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Three children have died in US this year from being left in hot car, cellphones tend to be biggest distraction for parents, fire official says


Three children have died so far in 2024 as the result of them being left in a hot car, according to information from the Kids and Car Safety national database.

Boone County Fire Protection District Assistant Fire Chief Gale Blomenkamp said rolling down your window a small amount is not enough ventilation to protect your pet or child in hot temperatures.

"So just cracking a window is not going to be enough... When you're inside of a vehicle, those those things can get upwards 140, 150 degrees in just a matter of a few minutes after they're parked," Blomenkamp said.

According to the National Highway Traffic Safety Administration, a child's body temperature rises three to five times faster than an adult's.

When a child is left in a vehicle, their temperature can rise quickly. Heatstroke occurs when core body temperature reaches about 104 degrees. A child can die when their body temperature reaches 107 degrees, according to the NHTSA.

Blomenkamp said cellphones are the biggest distractions amongst parents, leading them to often forget personal items, and sometimes even their children.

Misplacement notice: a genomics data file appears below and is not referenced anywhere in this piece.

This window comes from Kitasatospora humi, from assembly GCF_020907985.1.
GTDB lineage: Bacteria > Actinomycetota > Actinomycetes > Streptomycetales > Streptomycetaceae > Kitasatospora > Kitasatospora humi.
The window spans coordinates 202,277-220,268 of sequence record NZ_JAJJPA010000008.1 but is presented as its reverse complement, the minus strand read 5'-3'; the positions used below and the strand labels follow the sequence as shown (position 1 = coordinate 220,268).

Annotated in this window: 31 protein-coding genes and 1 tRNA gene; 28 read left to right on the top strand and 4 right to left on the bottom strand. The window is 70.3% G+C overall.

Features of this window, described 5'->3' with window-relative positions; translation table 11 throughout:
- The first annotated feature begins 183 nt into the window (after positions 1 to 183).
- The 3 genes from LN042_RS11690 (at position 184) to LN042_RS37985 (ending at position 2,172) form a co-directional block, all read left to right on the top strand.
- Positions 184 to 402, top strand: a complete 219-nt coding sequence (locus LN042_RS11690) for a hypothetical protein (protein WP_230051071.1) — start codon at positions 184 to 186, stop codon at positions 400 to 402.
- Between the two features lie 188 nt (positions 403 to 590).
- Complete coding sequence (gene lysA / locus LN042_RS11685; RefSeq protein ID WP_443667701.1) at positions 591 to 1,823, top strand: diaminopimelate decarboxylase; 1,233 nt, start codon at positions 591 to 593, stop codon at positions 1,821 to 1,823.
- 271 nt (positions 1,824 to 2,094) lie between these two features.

"Cellphones can be very destructive to people and parents. So understand that when you have a kid in a car and you're traveling with that child, that is your main focus," Blomenkamp said.

He adds whether its children or pets, the Boone County Fire Department will respond equally.

"We have ways to unlock cars, and we will do that, if at all possible. But, if we feel like it's a dire emergency, we're just going to break the window, get the cat or get the pet out so people can be responsible for their own windows," Blomenkamp said.

Similar to children, pets can experience heatstroke within minutes. These symptoms can include restlessness, heavy panting, vomiting and lethargy. If you see an animal left alone in a hot car, it's recommended you call 9-1-1 and do not leave the scene until officials arrive.

Blomenkamp said the Boone County Fire Protection District has not had reports of a child being left in a hot car yet this summer.

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Olivia Hayes

Olivia is a summer intern at ABC 17 News.


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